By Il Houng Lee
Despite two decades of government efforts, including the set up of the Presidential Committee on Aging Society and Population Policy, Korea’s birth rate is still in decline. While most OECD countries face a similar aging profile, the situation is more acute in Korea. Along with ongoing policies to rekindle the birth rate, parallel efforts are needed in most countries to prepare for the expected widening of the pension gap a few decades down the road. Otherwise, the scope of taxation for redistribution purposes will become so large as to risk undermining the incentive structure of market-based systems as well as economic and social stability.
What is the scale of the ageing problem and how well are Korea and the EU prepared for it?
According to the UN medium variant scenario, the share of 65+ of the world population will increase from 6% in 1980 to 24% by 2100. Korea’s case is most drastic, rising from 4% to 44% and stands out against 11% to 32% both in Europe and the US. A numerical exercise of consumption smoothing covering 1980 through 2100 indicates, plausibly, that most countries should have started saving two decades ago and maintain their efforts through the first half of this period when their dependency ratio is still relatively low and dissave in the second half.
This contrasts with the negative net financial savings (i.e., debt) of about 33% of GDP in OECD countries and 46% in the EU members (unweighted average; 2020). Korea’s aging started later than most OECD members but will accelerate much faster. Reflecting this back-loaded aging profile, Korea’s net government financial savings stood at 41% of GDP in 2020, one of the few countries with net positive savings. However, for the same reason, its required savings as percent of GDP for the next 30 years is almost three times higher than those of the European economies. This assumes no cross-border labor mobility.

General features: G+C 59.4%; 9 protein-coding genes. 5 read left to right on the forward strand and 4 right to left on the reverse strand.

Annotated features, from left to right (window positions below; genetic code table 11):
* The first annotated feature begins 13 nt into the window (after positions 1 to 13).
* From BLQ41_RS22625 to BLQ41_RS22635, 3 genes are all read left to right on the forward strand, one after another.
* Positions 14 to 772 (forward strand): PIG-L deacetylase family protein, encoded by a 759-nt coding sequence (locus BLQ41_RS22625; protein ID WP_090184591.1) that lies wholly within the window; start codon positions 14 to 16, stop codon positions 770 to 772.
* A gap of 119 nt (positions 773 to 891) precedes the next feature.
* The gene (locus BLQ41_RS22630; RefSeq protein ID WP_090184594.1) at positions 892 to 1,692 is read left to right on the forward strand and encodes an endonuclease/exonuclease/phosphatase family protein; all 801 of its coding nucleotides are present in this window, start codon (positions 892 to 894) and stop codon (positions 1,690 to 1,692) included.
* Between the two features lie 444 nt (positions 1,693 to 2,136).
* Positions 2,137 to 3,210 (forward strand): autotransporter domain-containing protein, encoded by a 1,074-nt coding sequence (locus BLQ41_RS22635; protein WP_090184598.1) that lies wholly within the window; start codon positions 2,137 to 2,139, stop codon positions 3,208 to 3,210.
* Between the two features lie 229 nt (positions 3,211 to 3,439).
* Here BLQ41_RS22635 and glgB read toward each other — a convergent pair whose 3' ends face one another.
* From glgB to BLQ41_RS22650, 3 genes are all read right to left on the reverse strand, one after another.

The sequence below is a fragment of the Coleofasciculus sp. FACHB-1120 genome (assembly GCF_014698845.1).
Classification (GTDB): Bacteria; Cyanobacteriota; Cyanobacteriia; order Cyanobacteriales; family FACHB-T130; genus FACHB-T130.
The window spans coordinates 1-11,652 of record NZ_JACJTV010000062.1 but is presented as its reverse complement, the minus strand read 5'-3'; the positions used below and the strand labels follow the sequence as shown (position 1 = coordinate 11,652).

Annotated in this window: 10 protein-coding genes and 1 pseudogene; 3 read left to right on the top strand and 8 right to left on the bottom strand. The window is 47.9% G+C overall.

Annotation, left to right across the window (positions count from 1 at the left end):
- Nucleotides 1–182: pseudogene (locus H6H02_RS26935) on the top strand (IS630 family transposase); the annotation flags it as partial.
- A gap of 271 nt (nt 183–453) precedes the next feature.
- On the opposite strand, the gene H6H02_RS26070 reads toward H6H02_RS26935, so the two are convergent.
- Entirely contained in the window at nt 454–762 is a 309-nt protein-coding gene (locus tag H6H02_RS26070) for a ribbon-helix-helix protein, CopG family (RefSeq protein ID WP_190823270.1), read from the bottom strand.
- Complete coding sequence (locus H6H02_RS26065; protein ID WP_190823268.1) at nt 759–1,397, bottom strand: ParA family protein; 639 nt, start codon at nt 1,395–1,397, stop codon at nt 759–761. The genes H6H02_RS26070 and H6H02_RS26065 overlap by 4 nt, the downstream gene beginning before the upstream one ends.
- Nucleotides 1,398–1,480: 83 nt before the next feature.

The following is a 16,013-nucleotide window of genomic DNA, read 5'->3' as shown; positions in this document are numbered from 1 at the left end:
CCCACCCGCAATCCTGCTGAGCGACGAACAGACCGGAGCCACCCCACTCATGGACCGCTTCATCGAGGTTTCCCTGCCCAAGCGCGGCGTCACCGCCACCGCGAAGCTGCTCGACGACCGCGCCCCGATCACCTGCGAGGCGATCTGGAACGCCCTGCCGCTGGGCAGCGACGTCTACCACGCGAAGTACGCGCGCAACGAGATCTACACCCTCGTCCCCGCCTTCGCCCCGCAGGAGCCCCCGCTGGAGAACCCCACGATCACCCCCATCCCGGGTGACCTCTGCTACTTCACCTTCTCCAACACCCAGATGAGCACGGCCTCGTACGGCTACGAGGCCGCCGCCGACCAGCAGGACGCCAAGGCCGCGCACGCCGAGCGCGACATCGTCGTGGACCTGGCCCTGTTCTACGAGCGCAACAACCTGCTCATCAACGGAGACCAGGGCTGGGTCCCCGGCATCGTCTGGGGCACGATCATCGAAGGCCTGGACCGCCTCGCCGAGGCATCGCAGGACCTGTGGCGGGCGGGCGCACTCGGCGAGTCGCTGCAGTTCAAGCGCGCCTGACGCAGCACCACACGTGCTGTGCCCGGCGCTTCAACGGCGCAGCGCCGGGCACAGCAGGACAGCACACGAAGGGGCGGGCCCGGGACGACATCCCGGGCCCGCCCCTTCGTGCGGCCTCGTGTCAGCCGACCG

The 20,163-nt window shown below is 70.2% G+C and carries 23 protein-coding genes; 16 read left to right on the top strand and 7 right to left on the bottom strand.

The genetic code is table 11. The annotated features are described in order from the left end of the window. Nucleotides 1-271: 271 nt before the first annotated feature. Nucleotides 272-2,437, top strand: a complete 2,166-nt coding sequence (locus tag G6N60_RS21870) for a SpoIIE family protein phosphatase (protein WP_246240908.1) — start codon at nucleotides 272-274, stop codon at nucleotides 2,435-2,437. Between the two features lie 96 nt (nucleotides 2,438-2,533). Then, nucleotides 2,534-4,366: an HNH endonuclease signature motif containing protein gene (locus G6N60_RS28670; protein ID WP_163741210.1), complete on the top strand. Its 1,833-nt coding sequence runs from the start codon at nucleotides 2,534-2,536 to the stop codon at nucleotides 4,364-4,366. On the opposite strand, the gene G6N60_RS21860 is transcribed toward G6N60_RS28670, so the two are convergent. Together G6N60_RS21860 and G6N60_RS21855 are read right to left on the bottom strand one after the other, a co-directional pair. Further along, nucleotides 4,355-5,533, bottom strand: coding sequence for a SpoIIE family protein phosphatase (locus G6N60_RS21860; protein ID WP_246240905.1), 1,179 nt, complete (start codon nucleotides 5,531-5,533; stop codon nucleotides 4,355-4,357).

A mechanical linear extrapolation indicates that Korea’s average social spending, on account of aging alone, will rise from 10% during 2010-19 (based on OECD data) to 63% of GDP during 2075-85 (thereafter aging stabilizes). This looks extremely challenging even before considering the expected decline in government revenue. The share of social spending over government revenue (assuming constant tax burden per head) will rise from 29% of GDP to 339% of GDP during the same period. In the EU, this ratio rises from 50% to 85% of GDP and in the US from 58% to 83% of GDP. While these figures should not be taken literally, they provide a sense of the relative scope of the required adjustments.
Korea’s pension spending on the surface appears to be less drastic, rising from 2.6% of GDP in 2010-19 to 9.1% of GDP in 2075-85. These figures, however, are misleading as the starting position of its social spending to GDP is less than a third of the EU’s (unweighted) average of 9.7% or the US’ spending of 13.8%. The EU’s pension spending is estimated to rise to 18% of GDP in 2075-85, i.e., a formidable two-fold increase. As the share of working population in Korea falls by 28 percentage points of the total during the same period, irrespective of the type of pension systems (defined-benefit and/or -contribution plan), additional funding required in 2075-85 to keep the same amount of benefit per head and to get closer to the EU average will require a major undertaking. The EU’s working population falls by twelve percentage points, which compares with the global average of five percentage points and is certainly not a situation of “business as usual” either.
Which policy combinations could meaningfully contain the expected widening of the pension gap?
Government efforts in most OECD members should include revisiting their macroeconomic policies as they may have undermined private sector saving to date and start actively preparing for aging. For monetary policy, it implies expanding the mandate to cover targeting asset prices while for fiscal policy, it would entail generating structural fiscal surpluses as a means of intergenerational redistribution of income. Both policies should be implemented in parallel with existing efforts to concurrently manage macroeconomic stability.